I have known the name of the painter John Francis Murphy since I began to study American paintings. He was associated with the American Barbizon and Tonalism schools without geographically joining the Old Lyme Colony.
Thus when a painting of Murphy offered by John Moran Auction’s showed up, it immediately caught my eye.
It is not a surprise that Murphy’s most admired writer was Thoreau. It was the intimate nature, or habitable wildness that dominated his canvases. Interestingly, by the time Murphy was elected to become a full academician, the Hudson River School style gradually became obsolete and Americans grew to favor paintings that appealed to feelings first instead of the intellect or moral sense.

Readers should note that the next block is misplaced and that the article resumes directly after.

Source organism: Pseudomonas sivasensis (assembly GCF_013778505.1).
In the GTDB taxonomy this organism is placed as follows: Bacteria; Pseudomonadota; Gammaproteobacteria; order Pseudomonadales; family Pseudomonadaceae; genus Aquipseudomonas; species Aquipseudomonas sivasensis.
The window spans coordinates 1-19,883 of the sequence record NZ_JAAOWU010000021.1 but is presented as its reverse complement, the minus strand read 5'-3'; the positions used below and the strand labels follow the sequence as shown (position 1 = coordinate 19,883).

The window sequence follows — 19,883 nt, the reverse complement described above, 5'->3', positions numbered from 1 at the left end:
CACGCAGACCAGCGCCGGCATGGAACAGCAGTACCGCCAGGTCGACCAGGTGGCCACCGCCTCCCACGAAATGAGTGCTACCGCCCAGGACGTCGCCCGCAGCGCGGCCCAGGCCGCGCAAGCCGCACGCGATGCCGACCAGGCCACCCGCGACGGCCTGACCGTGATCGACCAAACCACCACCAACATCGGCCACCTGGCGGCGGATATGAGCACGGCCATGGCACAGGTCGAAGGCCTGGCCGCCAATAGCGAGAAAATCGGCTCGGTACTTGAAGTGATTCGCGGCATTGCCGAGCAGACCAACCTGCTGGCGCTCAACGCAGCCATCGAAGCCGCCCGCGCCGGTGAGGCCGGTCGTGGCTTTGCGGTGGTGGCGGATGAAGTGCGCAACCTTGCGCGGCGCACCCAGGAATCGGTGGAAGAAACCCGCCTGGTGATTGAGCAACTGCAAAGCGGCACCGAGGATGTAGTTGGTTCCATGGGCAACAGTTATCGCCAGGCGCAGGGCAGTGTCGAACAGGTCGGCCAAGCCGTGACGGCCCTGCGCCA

In this painting, I see neither eternity nor serenity. The wind blows, the clouds fleet, the tree whistle. Somber mood comes through the low land bushes that are combed by brooks. Nothing is decisive, or final. But the transient moment has a sheer beauty that can hold eyes long enough as if the beauty lies within the uncertainty. Isn’t it true that sometimes the best sceneries happen at the most unexpected places or moments? Murphy knew it and registered the transient beauty into something lasting ever.
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